ARLINGTON, VA — A report released yesterday from the American Transportation Research Institute (ATRI) examining the relationship between CSA scores and actual crash involvement is showing a problematic correlation in two of the five public BASICs.
While ATRI found a strong safety relationship for the Unsafe Driving, Fatigued Driving and Vehicle Maintenance, there was only partial support for the Controlled Substances and Alcohol BASIC, and, most notably, no statistical support for the Driver Fitness BASIC.
Data from the study shows that as a driver’s fitness record improves, a carrier’s crash rate goes up.
“The conclusions in ATRI’s study support what many motor carriers have found to be true in their operations – namely, that scores in the CSA Driver Fitness BASIC do not bear a statistical correlation to crash risk,” said Scott Mugno, vice president of Safety, FedEx Ground who testified on behalf of the ATA at a Congressional Subcommittee on CSA last month. “However, the industry has always supported CSA where it does reduce crash risk and ATRI’s study validates that there are portions of CSA that are working as intended.”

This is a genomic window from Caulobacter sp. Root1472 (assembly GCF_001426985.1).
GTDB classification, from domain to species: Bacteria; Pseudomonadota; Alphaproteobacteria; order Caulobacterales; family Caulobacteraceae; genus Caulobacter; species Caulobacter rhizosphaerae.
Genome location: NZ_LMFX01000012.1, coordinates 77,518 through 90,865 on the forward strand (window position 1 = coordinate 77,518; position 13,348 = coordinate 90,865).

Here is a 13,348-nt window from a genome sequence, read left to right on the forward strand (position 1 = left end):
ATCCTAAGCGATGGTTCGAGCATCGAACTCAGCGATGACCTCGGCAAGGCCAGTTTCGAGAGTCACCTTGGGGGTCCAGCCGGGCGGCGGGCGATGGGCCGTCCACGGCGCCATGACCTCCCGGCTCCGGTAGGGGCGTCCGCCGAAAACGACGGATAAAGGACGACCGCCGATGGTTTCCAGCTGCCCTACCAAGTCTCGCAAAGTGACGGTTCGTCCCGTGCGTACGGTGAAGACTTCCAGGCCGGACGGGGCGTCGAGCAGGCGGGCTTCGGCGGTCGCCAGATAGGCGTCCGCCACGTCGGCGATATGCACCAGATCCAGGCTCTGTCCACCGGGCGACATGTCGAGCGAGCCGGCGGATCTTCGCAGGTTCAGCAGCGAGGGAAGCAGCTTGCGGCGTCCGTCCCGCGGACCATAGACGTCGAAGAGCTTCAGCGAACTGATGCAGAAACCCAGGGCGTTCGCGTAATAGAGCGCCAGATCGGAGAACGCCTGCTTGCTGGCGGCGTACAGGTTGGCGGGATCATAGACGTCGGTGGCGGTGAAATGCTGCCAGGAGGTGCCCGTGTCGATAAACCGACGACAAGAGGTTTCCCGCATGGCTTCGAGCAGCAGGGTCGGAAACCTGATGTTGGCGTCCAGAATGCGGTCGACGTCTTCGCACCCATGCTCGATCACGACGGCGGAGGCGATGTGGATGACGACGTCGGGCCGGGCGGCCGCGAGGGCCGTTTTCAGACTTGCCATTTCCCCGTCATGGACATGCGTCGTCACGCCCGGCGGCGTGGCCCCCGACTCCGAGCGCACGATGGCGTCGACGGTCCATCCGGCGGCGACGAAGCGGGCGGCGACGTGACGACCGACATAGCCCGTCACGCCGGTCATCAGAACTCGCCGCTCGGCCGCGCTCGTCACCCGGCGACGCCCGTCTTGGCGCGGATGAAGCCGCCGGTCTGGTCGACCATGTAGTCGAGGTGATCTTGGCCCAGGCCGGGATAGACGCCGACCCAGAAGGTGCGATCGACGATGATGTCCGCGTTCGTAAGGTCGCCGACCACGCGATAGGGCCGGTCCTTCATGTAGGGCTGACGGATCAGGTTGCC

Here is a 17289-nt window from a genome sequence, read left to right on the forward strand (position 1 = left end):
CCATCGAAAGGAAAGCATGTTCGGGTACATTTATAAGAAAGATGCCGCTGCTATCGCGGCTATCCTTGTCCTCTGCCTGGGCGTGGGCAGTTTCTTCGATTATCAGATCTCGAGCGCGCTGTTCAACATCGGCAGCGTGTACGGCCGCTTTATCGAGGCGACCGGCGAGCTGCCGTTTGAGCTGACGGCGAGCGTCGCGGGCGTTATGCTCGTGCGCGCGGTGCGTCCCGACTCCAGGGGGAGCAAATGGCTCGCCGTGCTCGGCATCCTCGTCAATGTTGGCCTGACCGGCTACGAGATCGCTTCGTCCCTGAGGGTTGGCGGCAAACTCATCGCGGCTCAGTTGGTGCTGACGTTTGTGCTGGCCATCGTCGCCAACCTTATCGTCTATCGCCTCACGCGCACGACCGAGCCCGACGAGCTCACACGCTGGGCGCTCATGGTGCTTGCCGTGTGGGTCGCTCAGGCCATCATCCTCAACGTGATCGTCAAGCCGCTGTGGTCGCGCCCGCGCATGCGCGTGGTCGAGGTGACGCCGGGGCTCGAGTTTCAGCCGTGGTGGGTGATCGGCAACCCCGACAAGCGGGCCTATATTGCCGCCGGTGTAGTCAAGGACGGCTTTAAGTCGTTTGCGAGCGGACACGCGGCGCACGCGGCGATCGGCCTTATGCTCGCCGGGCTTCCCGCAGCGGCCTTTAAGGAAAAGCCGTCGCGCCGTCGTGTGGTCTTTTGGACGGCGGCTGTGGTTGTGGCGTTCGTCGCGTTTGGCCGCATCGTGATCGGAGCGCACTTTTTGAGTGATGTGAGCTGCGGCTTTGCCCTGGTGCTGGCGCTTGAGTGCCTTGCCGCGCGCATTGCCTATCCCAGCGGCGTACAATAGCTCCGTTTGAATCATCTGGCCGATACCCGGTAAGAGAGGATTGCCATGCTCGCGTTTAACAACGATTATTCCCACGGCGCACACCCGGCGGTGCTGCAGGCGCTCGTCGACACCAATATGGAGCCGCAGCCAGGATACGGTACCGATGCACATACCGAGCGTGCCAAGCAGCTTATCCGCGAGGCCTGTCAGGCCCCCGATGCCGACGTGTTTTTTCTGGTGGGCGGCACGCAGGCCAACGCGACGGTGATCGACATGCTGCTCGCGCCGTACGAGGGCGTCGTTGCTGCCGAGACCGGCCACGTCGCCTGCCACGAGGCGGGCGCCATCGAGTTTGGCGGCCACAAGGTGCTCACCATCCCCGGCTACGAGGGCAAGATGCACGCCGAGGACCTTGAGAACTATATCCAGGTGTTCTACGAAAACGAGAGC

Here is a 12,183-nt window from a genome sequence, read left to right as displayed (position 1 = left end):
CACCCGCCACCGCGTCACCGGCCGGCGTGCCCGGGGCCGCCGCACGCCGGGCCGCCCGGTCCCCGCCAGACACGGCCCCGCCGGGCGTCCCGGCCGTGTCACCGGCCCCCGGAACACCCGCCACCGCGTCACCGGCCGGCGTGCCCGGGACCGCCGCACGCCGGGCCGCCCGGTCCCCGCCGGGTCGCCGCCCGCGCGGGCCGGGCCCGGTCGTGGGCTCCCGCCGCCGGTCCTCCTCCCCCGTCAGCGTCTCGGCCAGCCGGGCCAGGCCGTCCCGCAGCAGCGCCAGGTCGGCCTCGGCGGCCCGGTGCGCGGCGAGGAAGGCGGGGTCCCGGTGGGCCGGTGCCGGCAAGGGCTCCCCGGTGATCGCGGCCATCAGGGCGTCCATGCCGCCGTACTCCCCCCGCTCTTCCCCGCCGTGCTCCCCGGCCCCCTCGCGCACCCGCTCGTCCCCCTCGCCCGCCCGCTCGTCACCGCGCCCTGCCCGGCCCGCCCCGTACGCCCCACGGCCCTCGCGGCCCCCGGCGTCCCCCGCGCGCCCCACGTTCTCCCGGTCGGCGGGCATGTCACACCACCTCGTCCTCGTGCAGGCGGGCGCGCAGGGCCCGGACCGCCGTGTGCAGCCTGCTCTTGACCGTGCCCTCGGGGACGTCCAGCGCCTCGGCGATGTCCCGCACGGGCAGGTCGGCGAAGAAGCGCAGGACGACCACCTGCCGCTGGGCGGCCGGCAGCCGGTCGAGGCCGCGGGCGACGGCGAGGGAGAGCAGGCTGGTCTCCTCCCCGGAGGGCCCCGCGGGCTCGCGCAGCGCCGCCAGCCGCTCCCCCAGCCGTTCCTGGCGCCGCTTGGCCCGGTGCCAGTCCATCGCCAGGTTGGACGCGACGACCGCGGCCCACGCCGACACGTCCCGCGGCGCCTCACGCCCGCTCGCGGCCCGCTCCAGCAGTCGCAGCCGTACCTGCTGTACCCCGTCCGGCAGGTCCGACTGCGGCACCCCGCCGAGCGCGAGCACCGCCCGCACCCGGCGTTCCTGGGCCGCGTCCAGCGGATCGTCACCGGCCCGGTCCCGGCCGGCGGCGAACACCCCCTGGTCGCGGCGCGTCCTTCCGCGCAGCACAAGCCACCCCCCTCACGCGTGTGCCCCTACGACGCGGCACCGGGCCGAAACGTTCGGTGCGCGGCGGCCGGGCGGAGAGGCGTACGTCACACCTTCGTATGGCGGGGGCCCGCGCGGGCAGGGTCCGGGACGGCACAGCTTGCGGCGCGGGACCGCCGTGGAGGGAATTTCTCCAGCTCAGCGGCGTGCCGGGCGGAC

“It is likely that FMCSA’s severity weighting methodology places too much weight on safety-irrelevant violations and too little weight on safety-critical violations in these two BASICs,” wrote the study’s authors.
There are a number of defects that need to be addressed, the authors conclude. “Since many stakeholders (e.g. shippers, insurers, litigants) assume CSA profiles reflect safety status, steps should be taken to provide to the public only information that can reliably be tied to safety.”
The researchers suggest a new approach to categorizing carrier safety, one that places emphasis on how many “Alerts” a carrier has, which, they say, is the best indicator of crashes. Carriers with an “Alert” in all five public BASICs have a crash rate roughly 5.1 times higher than a carrier with “Sufficient Data But No Score,” the study notes.
Have your say
We won't publish or share your data